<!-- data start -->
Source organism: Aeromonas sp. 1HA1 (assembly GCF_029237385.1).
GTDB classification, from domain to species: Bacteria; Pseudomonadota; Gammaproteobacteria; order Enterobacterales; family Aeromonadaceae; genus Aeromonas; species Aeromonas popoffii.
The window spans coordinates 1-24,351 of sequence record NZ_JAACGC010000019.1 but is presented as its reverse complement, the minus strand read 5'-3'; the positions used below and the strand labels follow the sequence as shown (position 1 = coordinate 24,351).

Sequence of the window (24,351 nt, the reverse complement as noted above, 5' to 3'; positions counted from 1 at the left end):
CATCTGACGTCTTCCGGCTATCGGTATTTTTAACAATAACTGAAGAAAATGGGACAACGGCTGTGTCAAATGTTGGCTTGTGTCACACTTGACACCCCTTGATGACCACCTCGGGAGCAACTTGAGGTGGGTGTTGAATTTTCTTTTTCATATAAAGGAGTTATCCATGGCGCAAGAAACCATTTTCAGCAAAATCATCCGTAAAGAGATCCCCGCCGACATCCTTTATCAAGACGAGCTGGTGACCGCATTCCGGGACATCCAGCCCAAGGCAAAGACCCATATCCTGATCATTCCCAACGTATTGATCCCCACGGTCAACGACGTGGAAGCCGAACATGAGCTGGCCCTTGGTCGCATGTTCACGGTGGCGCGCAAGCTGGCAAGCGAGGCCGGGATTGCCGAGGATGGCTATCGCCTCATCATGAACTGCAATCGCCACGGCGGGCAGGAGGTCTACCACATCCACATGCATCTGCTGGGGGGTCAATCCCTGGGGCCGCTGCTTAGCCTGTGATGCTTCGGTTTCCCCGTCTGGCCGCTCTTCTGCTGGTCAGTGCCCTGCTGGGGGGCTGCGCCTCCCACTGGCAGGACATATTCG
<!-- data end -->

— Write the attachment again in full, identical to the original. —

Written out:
Source organism: Aeromonas sp. 1HA1 (assembly GCF_029237385.1).
GTDB classification, from domain to species: Bacteria; Pseudomonadota; Gammaproteobacteria; order Enterobacterales; family Aeromonadaceae; genus Aeromonas; species Aeromonas popoffii.
The window spans coordinates 1-24,351 of sequence record NZ_JAACGC010000019.1 but is presented as its reverse complement, the minus strand read 5'-3'; the positions used below and the strand labels follow the sequence as shown (position 1 = coordinate 24,351).

Sequence of the window (24,351 nt, the reverse complement as noted above, 5' to 3'; positions counted from 1 at the left end):
CATCTGACGTCTTCCGGCTATCGGTATTTTTAACAATAACTGAAGAAAATGGGACAACGGCTGTGTCAAATGTTGGCTTGTGTCACACTTGACACCCCTTGATGACCACCTCGGGAGCAACTTGAGGTGGGTGTTGAATTTTCTTTTTCATATAAAGGAGTTATCCATGGCGCAAGAAACCATTTTCAGCAAAATCATCCGTAAAGAGATCCCCGCCGACATCCTTTATCAAGACGAGCTGGTGACCGCATTCCGGGACATCCAGCCCAAGGCAAAGACCCATATCCTGATCATTCCCAACGTATTGATCCCCACGGTCAACGACGTGGAAGCCGAACATGAGCTGGCCCTTGGTCGCATGTTCACGGTGGCGCGCAAGCTGGCAAGCGAGGCCGGGATTGCCGAGGATGGCTATCGCCTCATCATGAACTGCAATCGCCACGGCGGGCAGGAGGTCTACCACATCCACATGCATCTGCTGGGGGGTCAATCCCTGGGGCCGCTGCTTAGCCTGTGATGCTTCGGTTTCCCCGTCTGGCCGCTCTTCTGCTGGTCAGTGCCCTGCTGGGGGGCTGCGCCTCCCACTGGCAGGACATATTCG